In response to the COVID-19 pandemic, the CDE Child Development and Nutrition Fiscal Services (CDNFS) Office would like to inform you that the following forms have been updated to allow for e-Signature. The e-Signature requires the use of Adobe Acrobat and is optional. Forms will still be accepted with a wet signature.
The purpose of this letter is to provide Alternative Payment Program (APP) contractors with information regarding the process to apply for contingency funds.
Pursuant to Education Code Section 8222.1, per the Budget Act of 2019, the CDE shall reallocate funds as necessary to reimburse APPs (excluding CalWORKs) for actual and allowable costs incurred for additional services. An APP may apply for reimbursement of up to three (3) percent of their contract amount, or for a greater amount subject to the discretion of the Department, based on availability of funds. Applications may be submitted as early as May 1, 2020, but no later than September 30, 2020. The CDE will approve or deny applications submitted pursuant to this section, but willnot consider applications received after September 30, 2020, of the current calendar year for additional costs incurred during the 2019-20 fiscal year.
The CDE will distribute reimbursement funds for each approved application within 90 days of receipt of the application if it was filed between May 1 and July 20 inclusive of the current calendar year. Applications received after July 20 are not subject to the 90-day requirement for the distribution of funds. If requests for reimbursement pursuant to this section exceed available funds, CDE will assign priority for reimbursement according to the order in which it receives the applications.
Funds received by an APP pursuant to this section that are not substantiated by the program's annual audit must be returned to CDE and are not subject to the appeal process.
The Contingency Fund Application, form CDFS 1571, is now available on the Internet at http://www.cde.ca.gov/fg/aa/cd/. Please note, this form cannot be submitted electronically and must be received by the CDE nolater than September 30, 2020.
If you have any questions regarding this process, please contact me at 916-324-6611, or email JClegg@cde.ca.gov.
Jordan Clegg, Staff Services Manager I Child Development & Nutrition Fiscal Services Fiscal and Administrative Services Division
BY CENTER FOR THE STUDY OF CHILD CARE EMPLOYMENT (CSCCE) In an effort to understand the effects of COVID-19 on child care programs and early educators throughout California, the Center for the Study of Child Care Employment (CSCCE) conducted a brief survey of licensed child care centers and licensed family child care programs in the state. More than 2,000 programs responded to this survey from April 13-30, 2020: 34 percent of survey respondents are centers, and 66 percent are family child care programs. Many of these programs remain open: 34 percent of centers indicated that they are currently open, and 72 percent of family child care programs are open.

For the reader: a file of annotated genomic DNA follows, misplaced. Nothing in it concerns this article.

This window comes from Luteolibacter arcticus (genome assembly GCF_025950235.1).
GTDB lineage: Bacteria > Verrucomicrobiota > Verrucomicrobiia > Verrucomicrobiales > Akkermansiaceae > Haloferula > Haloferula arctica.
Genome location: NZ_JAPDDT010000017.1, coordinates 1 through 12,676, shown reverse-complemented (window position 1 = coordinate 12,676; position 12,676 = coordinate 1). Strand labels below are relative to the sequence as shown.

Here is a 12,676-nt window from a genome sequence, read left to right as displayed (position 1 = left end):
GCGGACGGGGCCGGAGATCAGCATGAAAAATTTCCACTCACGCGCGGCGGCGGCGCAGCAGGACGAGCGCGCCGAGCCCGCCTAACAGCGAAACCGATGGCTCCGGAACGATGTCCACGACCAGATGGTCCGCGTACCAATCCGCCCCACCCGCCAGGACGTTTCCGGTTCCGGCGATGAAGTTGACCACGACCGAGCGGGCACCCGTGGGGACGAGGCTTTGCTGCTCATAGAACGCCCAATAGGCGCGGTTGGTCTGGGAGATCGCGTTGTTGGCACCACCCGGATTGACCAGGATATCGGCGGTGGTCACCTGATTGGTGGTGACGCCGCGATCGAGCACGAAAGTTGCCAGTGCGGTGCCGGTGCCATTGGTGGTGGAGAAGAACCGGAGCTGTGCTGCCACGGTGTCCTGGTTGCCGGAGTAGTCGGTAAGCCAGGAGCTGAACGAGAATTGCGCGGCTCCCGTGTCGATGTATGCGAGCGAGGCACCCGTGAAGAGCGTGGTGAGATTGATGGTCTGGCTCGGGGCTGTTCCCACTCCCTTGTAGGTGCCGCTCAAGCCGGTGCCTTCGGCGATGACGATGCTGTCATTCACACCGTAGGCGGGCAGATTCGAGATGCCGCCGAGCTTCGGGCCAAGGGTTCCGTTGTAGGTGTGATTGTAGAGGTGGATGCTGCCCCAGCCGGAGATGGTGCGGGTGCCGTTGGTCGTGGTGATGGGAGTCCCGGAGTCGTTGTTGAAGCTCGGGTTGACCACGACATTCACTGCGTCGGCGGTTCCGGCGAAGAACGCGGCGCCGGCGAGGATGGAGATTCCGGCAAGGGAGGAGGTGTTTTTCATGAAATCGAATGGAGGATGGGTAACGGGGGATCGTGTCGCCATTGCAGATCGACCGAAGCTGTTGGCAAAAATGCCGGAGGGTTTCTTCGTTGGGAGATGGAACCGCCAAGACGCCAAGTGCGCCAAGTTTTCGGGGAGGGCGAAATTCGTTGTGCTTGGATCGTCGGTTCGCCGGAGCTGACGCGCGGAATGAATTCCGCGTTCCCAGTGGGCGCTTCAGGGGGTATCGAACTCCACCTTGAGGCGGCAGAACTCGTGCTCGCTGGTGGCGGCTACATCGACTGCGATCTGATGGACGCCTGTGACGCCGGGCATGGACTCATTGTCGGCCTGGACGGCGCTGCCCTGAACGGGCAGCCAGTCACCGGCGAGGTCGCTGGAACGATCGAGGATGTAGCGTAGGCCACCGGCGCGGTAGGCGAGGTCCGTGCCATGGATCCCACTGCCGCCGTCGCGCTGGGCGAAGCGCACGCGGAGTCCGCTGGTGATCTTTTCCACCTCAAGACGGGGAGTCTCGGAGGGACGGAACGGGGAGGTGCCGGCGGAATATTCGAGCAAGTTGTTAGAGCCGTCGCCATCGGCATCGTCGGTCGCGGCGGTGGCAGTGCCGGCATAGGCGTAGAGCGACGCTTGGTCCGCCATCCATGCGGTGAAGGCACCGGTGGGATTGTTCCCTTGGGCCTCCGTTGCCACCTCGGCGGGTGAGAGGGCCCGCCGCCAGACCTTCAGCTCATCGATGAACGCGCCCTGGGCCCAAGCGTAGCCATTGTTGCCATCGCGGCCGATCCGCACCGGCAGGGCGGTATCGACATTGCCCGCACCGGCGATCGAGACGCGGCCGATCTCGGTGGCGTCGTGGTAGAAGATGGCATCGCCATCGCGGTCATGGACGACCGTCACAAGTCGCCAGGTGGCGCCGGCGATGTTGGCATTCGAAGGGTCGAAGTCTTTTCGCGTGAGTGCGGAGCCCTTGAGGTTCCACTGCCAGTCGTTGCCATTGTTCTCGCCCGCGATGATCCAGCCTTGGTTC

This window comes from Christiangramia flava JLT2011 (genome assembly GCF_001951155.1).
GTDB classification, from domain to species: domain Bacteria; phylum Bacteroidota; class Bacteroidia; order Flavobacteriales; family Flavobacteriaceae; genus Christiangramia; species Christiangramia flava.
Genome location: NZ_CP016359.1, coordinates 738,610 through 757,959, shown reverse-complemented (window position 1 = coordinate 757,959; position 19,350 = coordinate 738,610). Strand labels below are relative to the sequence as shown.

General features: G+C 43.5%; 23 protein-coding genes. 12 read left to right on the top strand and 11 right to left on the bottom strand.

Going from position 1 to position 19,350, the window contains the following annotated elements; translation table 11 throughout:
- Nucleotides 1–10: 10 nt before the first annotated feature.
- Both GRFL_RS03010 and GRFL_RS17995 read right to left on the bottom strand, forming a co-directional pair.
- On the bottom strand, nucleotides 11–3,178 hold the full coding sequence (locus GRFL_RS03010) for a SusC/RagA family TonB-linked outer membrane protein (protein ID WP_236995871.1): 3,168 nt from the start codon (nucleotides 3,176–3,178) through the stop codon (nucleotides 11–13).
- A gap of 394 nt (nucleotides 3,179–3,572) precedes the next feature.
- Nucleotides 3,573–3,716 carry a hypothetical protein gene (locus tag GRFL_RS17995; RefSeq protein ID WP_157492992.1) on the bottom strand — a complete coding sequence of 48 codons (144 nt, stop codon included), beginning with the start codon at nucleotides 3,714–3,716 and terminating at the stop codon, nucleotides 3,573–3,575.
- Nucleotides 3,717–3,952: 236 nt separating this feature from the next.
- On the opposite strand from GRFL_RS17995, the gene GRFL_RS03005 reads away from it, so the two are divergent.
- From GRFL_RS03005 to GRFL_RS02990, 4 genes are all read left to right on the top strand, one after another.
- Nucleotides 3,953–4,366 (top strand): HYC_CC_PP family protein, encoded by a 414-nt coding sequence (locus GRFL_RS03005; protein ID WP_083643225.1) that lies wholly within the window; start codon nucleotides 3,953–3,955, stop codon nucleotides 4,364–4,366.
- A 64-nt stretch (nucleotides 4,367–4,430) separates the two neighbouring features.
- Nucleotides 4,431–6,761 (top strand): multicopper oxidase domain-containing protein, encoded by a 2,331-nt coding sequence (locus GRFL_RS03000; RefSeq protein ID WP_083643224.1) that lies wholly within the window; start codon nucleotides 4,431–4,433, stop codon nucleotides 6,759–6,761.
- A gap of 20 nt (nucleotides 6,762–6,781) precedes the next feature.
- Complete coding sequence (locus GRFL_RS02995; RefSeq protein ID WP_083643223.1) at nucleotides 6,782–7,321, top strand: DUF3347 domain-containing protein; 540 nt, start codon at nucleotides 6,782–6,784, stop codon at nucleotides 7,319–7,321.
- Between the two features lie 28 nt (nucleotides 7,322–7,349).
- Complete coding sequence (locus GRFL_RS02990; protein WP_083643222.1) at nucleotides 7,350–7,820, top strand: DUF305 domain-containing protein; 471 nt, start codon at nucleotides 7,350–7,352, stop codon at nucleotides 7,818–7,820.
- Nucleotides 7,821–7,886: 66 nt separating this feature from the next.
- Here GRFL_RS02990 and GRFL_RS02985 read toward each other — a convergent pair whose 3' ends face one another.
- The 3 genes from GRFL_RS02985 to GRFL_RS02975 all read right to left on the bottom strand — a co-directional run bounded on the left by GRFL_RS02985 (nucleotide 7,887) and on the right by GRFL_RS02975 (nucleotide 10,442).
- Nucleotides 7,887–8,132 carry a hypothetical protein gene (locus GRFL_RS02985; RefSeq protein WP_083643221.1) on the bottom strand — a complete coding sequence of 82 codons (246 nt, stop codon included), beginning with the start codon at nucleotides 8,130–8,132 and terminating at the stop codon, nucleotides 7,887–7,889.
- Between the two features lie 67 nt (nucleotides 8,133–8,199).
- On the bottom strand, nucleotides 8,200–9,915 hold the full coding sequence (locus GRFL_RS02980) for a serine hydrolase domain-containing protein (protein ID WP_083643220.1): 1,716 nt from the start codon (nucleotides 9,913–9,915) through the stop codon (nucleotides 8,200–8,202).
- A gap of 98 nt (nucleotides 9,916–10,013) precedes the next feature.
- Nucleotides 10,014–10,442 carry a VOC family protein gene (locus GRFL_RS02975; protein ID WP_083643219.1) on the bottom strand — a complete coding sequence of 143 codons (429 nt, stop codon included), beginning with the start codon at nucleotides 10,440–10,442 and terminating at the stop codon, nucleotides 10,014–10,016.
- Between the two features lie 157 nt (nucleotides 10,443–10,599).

The data presented in these briefs were collected from state child care licensing regulations that were in effect as of December 21, 2017, and from responses to the National Association for Regulatory Administration's 2017 survey of state licensing agencies from all 50 states and the District of Columbia.
For Grandparents, Filling In for Child Care Can Be 'Wonderful and Exhausting'
By Dani Blum
When Reva Fishner's son sent her a video of his Brooklyn apartment, his place was utter chaos - furniture upended, the contents of the cabinets strewn on the floor. The source of the damage: her son's 3-year-old twins, who had been largely left to their own devices while their parents tried to work from home during the pandemic. After straining to juggle work and child care for about six weeks, her son and his family needed a lifeboat.
Fishner, 66, of Manhattan, who had recently recovered from coronavirus, was ready for the challenge; she and her husband moved into her sister's vacated house in New Jersey with her son, his wife and the grandkids in tow.
Before the pandemic, Fishner and her husband would pick their grandchildren up from school a few times each week. Now, they're providing more than 40 hours of care. "It's been so incredibly challenging for me," she said. "It's just all day. There are no breaks."
Schools, Homelessness, Health Care See Less Money In California Gov. Gavin Newsom's Revised Budget
Facing a landmark budget shortfall amid a historic pandemic that's left millions of Californians jobless and many more sheltering in their homes for weeks, Gov. Gavin Newsom proposed a fiscal path forward on Thursday with his annual "May Revise" budget.
It attempts to balance a projected $54 billion deficit, but schools, homelessess and health care will see less money for programs.
"Nothing breaks my heart more than budget cuts," said Newsom at a press conference. "There's a human being behind every single number."